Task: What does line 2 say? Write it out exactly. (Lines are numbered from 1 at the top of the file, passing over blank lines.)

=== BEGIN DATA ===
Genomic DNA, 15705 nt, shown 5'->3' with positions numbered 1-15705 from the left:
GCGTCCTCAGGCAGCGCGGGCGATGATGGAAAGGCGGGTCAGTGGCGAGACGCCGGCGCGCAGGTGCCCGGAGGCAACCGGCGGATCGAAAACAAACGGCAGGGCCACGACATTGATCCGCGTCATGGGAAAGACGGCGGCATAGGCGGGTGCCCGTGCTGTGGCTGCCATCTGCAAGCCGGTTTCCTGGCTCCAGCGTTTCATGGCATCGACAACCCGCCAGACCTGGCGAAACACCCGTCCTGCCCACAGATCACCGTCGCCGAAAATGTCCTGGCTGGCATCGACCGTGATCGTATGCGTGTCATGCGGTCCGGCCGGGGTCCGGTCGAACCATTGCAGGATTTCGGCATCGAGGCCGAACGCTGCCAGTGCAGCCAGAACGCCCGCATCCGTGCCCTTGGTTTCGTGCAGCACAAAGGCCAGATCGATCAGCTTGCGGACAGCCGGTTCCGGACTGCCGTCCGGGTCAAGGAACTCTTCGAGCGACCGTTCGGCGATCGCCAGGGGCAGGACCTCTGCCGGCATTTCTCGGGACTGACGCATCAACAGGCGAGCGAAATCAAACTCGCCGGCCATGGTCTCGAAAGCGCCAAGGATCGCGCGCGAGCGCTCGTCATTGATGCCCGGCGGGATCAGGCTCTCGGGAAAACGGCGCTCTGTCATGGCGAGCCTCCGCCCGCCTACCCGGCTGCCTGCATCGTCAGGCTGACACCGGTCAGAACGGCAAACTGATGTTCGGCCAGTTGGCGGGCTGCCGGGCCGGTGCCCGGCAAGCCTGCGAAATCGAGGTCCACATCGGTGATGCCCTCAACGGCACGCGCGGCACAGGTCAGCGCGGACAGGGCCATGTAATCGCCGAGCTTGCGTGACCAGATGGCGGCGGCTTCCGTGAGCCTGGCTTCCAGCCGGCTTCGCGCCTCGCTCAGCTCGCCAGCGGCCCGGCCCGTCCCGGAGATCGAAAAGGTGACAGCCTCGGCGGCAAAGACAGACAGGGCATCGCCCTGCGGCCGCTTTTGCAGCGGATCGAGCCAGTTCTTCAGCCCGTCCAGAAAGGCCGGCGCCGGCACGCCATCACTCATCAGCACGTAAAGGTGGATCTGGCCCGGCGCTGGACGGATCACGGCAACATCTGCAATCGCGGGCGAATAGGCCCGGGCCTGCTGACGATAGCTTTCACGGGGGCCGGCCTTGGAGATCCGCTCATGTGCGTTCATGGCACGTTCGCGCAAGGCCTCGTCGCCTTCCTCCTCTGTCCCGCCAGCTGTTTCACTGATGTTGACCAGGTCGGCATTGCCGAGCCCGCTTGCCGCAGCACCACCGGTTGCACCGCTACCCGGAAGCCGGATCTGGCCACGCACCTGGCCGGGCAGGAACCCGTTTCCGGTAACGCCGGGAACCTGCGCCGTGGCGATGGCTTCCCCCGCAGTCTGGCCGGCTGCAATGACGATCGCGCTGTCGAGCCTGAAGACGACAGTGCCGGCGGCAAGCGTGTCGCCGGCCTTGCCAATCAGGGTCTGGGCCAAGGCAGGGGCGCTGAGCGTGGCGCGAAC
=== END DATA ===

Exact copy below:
GCGTCCTCAGGCAGCGCGGGCGATGATGGAAAGGCGGGTCAGTGGCGAGACGCCGGCGCGCAGGTGCCCGGAGGCAACCGGCGGATCGAAAACAAACGGCAGGGCCACGACATTGATCCGCGTCATGGGAAAGACGGCGGCATAGGCGGGTGCCCGTGCTGTGGCTGCCATCTGCAAGCCGGTTTCCTGGCTCCAGCGTTTCATGGCATCGACAACCCGCCAGACCTGGCGAAACACCCGTCCTGCCCACAGATCACCGTCGCCGAAAATGTCCTGGCTGGCATCGACCGTGATCGTATGCGTGTCATGCGGTCCGGCCGGGGTCCGGTCGAACCATTGCAGGATTTCGGCATCGAGGCCGAACGCTGCCAGTGCAGCCAGAACGCCCGCATCCGTGCCCTTGGTTTCGTGCAGCACAAAGGCCAGATCGATCAGCTTGCGGACAGCCGGTTCCGGACTGCCGTCCGGGTCAAGGAACTCTTCGAGCGACCGTTCGGCGATCGCCAGGGGCAGGACCTCTGCCGGCATTTCTCGGGACTGACGCATCAACAGGCGAGCGAAATCAAACTCGCCGGCCATGGTCTCGAAAGCGCCAAGGATCGCGCGCGAGCGCTCGTCATTGATGCCCGGCGGGATCAGGCTCTCGGGAAAACGGCGCTCTGTCATGGCGAGCCTCCGCCCGCCTACCCGGCTGCCTGCATCGTCAGGCTGACACCGGTCAGAACGGCAAACTGATGTTCGGCCAGTTGGCGGGCTGCCGGGCCGGTGCCCGGCAAGCCTGCGAAATCGAGGTCCACATCGGTGATGCCCTCAACGGCACGCGCGGCACAGGTCAGCGCGGACAGGGCCATGTAATCGCCGAGCTTGCGTGACCAGATGGCGGCGGCTTCCGTGAGCCTGGCTTCCAGCCGGCTTCGCGCCTCGCTCAGCTCGCCAGCGGCCCGGCCCGTCCCGGAGATCGAAAAGGTGACAGCCTCGGCGGCAAAGACAGACAGGGCATCGCCCTGCGGCCGCTTTTGCAGCGGATCGAGCCAGTTCTTCAGCCCGTCCAGAAAGGCCGGCGCCGGCACGCCATCACTCATCAGCACGTAAAGGTGGATCTGGCCCGGCGCTGGACGGATCACGGCAACATCTGCAATCGCGGGCGAATAGGCCCGGGCCTGCTGACGATAGCTTTCACGGGGGCCGGCCTTGGAGATCCGCTCATGTGCGTTCATGGCACGTTCGCGCAAGGCCTCGTCGCCTTCCTCCTCTGTCCCGCCAGCTGTTTCACTGATGTTGACCAGGTCGGCATTGCCGAGCCCGCTTGCCGCAGCACCACCGGTTGCACCGCTACCCGGAAGCCGGATCTGGCCACGCACCTGGCCGGGCAGGAACCCGTTTCCGGTAACGCCGGGAACCTGCGCCGTGGCGATGGCTTCCCCCGCAGTCTGGCCGGCTGCAATGACGATCGCGCTGTCGAGCCTGAAGACGACAGTGCCGGCGGCAAGCGTGTCGCCGGCCTTGCCAATCAGGGTCTGGGCCAAGGCAGGGGCGCTGAGCGTGGCGCGAAC